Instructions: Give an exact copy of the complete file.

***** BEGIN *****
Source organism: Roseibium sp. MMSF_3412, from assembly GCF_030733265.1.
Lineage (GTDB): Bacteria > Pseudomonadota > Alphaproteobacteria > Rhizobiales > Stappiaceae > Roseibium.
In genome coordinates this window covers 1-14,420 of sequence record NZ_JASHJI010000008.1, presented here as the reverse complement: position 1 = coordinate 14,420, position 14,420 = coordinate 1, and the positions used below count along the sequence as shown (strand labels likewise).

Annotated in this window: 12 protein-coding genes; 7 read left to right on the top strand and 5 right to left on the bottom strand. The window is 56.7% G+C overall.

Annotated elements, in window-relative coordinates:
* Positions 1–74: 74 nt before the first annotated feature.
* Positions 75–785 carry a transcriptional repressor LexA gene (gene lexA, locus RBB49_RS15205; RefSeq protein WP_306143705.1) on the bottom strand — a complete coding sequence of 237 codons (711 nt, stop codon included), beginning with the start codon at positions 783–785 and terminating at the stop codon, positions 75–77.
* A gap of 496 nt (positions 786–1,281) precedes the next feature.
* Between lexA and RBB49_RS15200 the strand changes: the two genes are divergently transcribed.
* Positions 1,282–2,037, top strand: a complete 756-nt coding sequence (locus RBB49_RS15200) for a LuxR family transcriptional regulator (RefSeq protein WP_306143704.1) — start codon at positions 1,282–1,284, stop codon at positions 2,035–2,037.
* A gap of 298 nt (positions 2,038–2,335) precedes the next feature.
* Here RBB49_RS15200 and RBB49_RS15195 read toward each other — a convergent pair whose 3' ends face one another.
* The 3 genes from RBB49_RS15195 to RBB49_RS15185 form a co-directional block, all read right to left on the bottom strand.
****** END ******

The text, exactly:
Source organism: Roseibium sp. MMSF_3412, from assembly GCF_030733265.1.
Lineage (GTDB): Bacteria > Pseudomonadota > Alphaproteobacteria > Rhizobiales > Stappiaceae > Roseibium.
In genome coordinates this window covers 1-14,420 of sequence record NZ_JASHJI010000008.1, presented here as the reverse complement: position 1 = coordinate 14,420, position 14,420 = coordinate 1, and the positions used below count along the sequence as shown (strand labels likewise).

Annotated in this window: 12 protein-coding genes; 7 read left to right on the top strand and 5 right to left on the bottom strand. The window is 56.7% G+C overall.

Annotated elements, in window-relative coordinates:
* Positions 1–74: 74 nt before the first annotated feature.
* Positions 75–785 carry a transcriptional repressor LexA gene (gene lexA, locus RBB49_RS15205; RefSeq protein WP_306143705.1) on the bottom strand — a complete coding sequence of 237 codons (711 nt, stop codon included), beginning with the start codon at positions 783–785 and terminating at the stop codon, positions 75–77.
* A gap of 496 nt (positions 786–1,281) precedes the next feature.
* Between lexA and RBB49_RS15200 the strand changes: the two genes are divergently transcribed.
* Positions 1,282–2,037, top strand: a complete 756-nt coding sequence (locus RBB49_RS15200) for a LuxR family transcriptional regulator (RefSeq protein WP_306143704.1) — start codon at positions 1,282–1,284, stop codon at positions 2,035–2,037.
* A gap of 298 nt (positions 2,038–2,335) precedes the next feature.
* Here RBB49_RS15200 and RBB49_RS15195 read toward each other — a convergent pair whose 3' ends face one another.
* The 3 genes from RBB49_RS15195 to RBB49_RS15185 form a co-directional block, all read right to left on the bottom strand.